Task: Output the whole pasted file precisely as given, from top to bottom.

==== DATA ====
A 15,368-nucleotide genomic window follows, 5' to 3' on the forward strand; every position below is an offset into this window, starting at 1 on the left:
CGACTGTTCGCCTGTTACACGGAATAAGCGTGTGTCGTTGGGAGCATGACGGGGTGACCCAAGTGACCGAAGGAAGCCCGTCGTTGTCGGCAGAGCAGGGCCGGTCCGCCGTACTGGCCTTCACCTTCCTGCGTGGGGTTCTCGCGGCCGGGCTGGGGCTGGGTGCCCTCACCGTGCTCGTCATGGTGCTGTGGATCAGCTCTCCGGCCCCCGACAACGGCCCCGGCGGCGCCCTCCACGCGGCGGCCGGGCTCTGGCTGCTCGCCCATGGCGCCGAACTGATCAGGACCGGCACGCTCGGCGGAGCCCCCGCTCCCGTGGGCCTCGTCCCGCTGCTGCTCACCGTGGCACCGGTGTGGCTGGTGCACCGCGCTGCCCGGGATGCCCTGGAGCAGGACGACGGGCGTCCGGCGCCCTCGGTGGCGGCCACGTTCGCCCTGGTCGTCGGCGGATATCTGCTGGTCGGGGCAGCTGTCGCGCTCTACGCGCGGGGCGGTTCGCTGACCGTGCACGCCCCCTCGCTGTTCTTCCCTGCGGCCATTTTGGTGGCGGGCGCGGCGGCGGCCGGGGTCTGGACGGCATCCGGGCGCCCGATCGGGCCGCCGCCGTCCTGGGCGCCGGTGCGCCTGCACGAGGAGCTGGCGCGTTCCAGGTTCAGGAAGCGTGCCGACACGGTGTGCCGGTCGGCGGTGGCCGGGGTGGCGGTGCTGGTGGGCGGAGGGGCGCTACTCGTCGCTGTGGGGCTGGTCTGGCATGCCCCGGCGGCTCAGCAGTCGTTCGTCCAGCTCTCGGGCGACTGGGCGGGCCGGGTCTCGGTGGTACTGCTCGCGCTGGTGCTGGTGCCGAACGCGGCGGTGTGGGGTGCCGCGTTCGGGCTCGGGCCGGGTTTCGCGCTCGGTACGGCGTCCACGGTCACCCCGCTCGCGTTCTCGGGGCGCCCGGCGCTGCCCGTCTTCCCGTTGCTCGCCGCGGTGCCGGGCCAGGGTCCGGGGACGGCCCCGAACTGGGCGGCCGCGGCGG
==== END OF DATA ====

A 15,368-nucleotide genomic window follows, 5' to 3' on the forward strand; every position below is an offset into this window, starting at 1 on the left:
CGACTGTTCGCCTGTTACACGGAATAAGCGTGTGTCGTTGGGAGCATGACGGGGTGACCCAAGTGACCGAAGGAAGCCCGTCGTTGTCGGCAGAGCAGGGCCGGTCCGCCGTACTGGCCTTCACCTTCCTGCGTGGGGTTCTCGCGGCCGGGCTGGGGCTGGGTGCCCTCACCGTGCTCGTCATGGTGCTGTGGATCAGCTCTCCGGCCCCCGACAACGGCCCCGGCGGCGCCCTCCACGCGGCGGCCGGGCTCTGGCTGCTCGCCCATGGCGCCGAACTGATCAGGACCGGCACGCTCGGCGGAGCCCCCGCTCCCGTGGGCCTCGTCCCGCTGCTGCTCACCGTGGCACCGGTGTGGCTGGTGCACCGCGCTGCCCGGGATGCCCTGGAGCAGGACGACGGGCGTCCGGCGCCCTCGGTGGCGGCCACGTTCGCCCTGGTCGTCGGCGGATATCTGCTGGTCGGGGCAGCTGTCGCGCTCTACGCGCGGGGCGGTTCGCTGACCGTGCACGCCCCCTCGCTGTTCTTCCCTGCGGCCATTTTGGTGGCGGGCGCGGCGGCGGCCGGGGTCTGGACGGCATCCGGGCGCCCGATCGGGCCGCCGCCGTCCTGGGCGCCGGTGCGCCTGCACGAGGAGCTGGCGCGTTCCAGGTTCAGGAAGCGTGCCGACACGGTGTGCCGGTCGGCGGTGGCCGGGGTGGCGGTGCTGGTGGGCGGAGGGGCGCTACTCGTCGCTGTGGGGCTGGTCTGGCATGCCCCGGCGGCTCAGCAGTCGTTCGTCCAGCTCTCGGGCGACTGGGCGGGCCGGGTCTCGGTGGTACTGCTCGCGCTGGTGCTGGTGCCGAACGCGGCGGTGTGGGGTGCCGCGTTCGGGCTCGGGCCGGGTTTCGCGCTCGGTACGGCGTCCACGGTCACCCCGCTCGCGTTCTCGGGGCGCCCGGCGCTGCCCGTCTTCCCGTTGCTCGCCGCGGTGCCGGGCCAGGGTCCGGGGACGGCCCCGAACTGGGCGGCCGCGGCGG